When I created Electroharmonix 15 years ago, I never dreamed that I’d eventually move to Japan and have to learn to read and write Japanese. Now that I can read this stuff, I can see how badly I mangled those Japanese characters. I’ve redrawn everything a little bolder with an attempt to at least sort-of follow the drawing rules of katakana and kanji. This time there’s no hiragana mixed in; strictly katakana, and a few kanji. Of course, I still had to bend, flip and twist it to try to make it look like an alphabet. I’ve given Electroharmonix better kerning, punctuation, math symbols, fractions and numeric ordinals. There are now 3 types of brackets. Double smart-quotes have been replaced with Japanese angle quotes. The long dashes have been replaced by double dashes – they resemble a long equal sign. The asterisk is based on the kanji symbol for rice. The question mark now looks like a plain question mark because in Japanese, they often use the same question mark we do. The ellipsis is made of dots instead of rings: that’s done on purpose.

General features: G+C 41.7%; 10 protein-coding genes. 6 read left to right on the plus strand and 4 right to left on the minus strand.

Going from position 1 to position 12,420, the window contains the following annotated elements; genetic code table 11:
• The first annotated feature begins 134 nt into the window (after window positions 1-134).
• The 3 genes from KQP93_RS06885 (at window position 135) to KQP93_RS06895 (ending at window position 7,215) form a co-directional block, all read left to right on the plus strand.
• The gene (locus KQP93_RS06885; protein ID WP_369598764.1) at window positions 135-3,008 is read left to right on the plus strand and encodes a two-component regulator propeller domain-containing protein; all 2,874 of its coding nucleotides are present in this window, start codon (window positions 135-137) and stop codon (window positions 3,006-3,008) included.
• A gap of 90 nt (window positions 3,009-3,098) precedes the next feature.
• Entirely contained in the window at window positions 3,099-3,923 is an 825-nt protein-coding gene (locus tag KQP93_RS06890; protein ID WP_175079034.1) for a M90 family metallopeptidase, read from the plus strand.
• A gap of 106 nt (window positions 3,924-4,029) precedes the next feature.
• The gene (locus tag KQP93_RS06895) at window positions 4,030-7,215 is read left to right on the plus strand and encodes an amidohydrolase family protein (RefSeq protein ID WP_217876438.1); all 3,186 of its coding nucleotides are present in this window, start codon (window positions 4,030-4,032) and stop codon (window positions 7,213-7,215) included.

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Electroharmonix font contains 167 defined characters and 143 unique glyphs. The font contains characters from the following unicode character ranges: Basic Latin (87), Latin-1 Supplement (69), Latin Extended-A (3), Spacing Modifier Letters (3), General Punctuation (5).
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